Alterations of Myelin Content in Parkinson's Disease: A Cross-Sectional Neuroimaging Study


Dean DC 3rd, Sojkova J, Hurley S, Kecskemeti S, Okonkwo O, Bendlin BB, Theisen F, Johnson SC, Alexander AL, Gallagher CL.

PLoS One. 2016 Oct 5;11(10):e0163774.

Abstract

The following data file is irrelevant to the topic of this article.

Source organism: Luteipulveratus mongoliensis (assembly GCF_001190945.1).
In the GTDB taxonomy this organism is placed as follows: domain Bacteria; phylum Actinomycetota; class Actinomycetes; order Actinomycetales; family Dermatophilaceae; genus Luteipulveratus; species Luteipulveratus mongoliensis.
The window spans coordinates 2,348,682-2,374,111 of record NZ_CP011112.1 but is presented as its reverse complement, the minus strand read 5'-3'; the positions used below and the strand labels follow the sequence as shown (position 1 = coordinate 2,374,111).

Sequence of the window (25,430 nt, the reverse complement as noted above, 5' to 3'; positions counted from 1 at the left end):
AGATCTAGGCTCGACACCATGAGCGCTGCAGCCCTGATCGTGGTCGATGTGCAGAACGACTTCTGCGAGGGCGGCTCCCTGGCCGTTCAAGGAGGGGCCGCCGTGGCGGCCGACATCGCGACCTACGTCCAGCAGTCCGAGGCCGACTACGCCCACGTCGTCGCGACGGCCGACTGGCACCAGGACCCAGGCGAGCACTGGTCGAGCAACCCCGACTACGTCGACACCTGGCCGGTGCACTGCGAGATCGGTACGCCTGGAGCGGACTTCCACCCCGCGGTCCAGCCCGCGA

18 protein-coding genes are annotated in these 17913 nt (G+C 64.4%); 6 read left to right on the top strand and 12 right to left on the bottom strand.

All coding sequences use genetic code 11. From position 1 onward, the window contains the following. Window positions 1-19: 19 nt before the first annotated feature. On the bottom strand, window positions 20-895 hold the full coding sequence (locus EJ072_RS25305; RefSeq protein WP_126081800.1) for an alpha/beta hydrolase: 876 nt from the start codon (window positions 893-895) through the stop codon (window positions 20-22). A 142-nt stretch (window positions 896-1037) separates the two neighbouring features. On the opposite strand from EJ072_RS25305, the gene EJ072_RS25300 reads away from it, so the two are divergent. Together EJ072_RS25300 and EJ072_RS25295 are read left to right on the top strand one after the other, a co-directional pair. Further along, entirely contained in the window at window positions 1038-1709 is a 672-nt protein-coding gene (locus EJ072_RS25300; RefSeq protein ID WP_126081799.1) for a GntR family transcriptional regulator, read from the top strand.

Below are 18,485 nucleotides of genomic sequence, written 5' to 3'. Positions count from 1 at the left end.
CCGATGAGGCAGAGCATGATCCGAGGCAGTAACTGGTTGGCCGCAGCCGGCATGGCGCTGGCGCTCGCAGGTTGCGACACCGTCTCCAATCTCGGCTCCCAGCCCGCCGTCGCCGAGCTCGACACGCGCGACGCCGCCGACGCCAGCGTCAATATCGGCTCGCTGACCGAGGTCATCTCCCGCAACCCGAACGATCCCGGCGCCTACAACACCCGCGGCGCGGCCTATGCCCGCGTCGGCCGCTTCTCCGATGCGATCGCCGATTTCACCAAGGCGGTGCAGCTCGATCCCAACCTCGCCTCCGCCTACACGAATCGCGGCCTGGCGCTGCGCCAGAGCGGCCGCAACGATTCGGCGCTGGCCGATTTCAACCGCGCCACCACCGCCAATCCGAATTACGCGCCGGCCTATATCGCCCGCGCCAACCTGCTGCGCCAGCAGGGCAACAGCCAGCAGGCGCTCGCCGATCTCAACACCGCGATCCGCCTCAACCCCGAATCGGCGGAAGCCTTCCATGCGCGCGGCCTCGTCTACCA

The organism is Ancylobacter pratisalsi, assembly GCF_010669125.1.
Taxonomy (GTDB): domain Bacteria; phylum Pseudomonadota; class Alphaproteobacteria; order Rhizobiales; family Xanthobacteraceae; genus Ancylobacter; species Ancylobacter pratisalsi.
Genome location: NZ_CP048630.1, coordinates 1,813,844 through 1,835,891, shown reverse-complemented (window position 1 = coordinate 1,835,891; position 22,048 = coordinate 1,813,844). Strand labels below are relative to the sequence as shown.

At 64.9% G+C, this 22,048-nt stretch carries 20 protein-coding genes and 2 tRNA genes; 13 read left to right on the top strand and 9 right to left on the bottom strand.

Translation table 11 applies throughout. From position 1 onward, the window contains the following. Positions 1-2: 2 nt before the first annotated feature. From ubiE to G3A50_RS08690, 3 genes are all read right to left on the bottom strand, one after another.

Alterations to myelin may be a core pathological feature of neurodegenerative diseases. Although white matter microstructural differences have been described in Parkinson's disease (PD), it is unknown whether such differences include alterations of the brain's myelin content. Thus, the objective of the current study is to measure and compare brain myelin content between PD patients and age-matched controls. In this cross-sectional study, 63 participants from the Longitudinal MRI in Parkinson's Disease study underwent brain MRI, Unified Parkinson's Disease Rating Scale (UPDRS) scoring, and cognitive asessments. Subjects were imaged with the mcDEPSOT (multi-component driven equilibrium single pulse observation of T1 and T2), a multicomponent relaxometry technique that quantifies longitudinal and transverse relaxation rates (R1 and R2, respectively) and the myelin water fraction (VFM), a surrogate for myelin content. A voxel-wise approach was used to compare R1, R2, and VFM measures between PD and control groups, and to evaluate relationships with age as well as disease duration, UPDRS scores, and daily levodopa equivalent dose. PD subjects had higher VFM than controls in frontal and temporal white matter and bilateral thalamus. Greater age was strongly associated with lower VFM in both groups, while an age-by-group interaction suggested a slower rate of VFM decline in the left putamen with aging in PD. Within the PD group, measures of disease severity, including UPDRS, daily levodopa equivalent dose, and disease duration, were observed to be related with myelin content in diffuse brain regions. The age-by-group interaction suggests that either PD or dopaminergic therapies allay observed age-related myelin changes. The relationships between VFM and disease severity measures suggests that VFM may provide a surrogate marker for microstructural changes related to Parkinson's disease.

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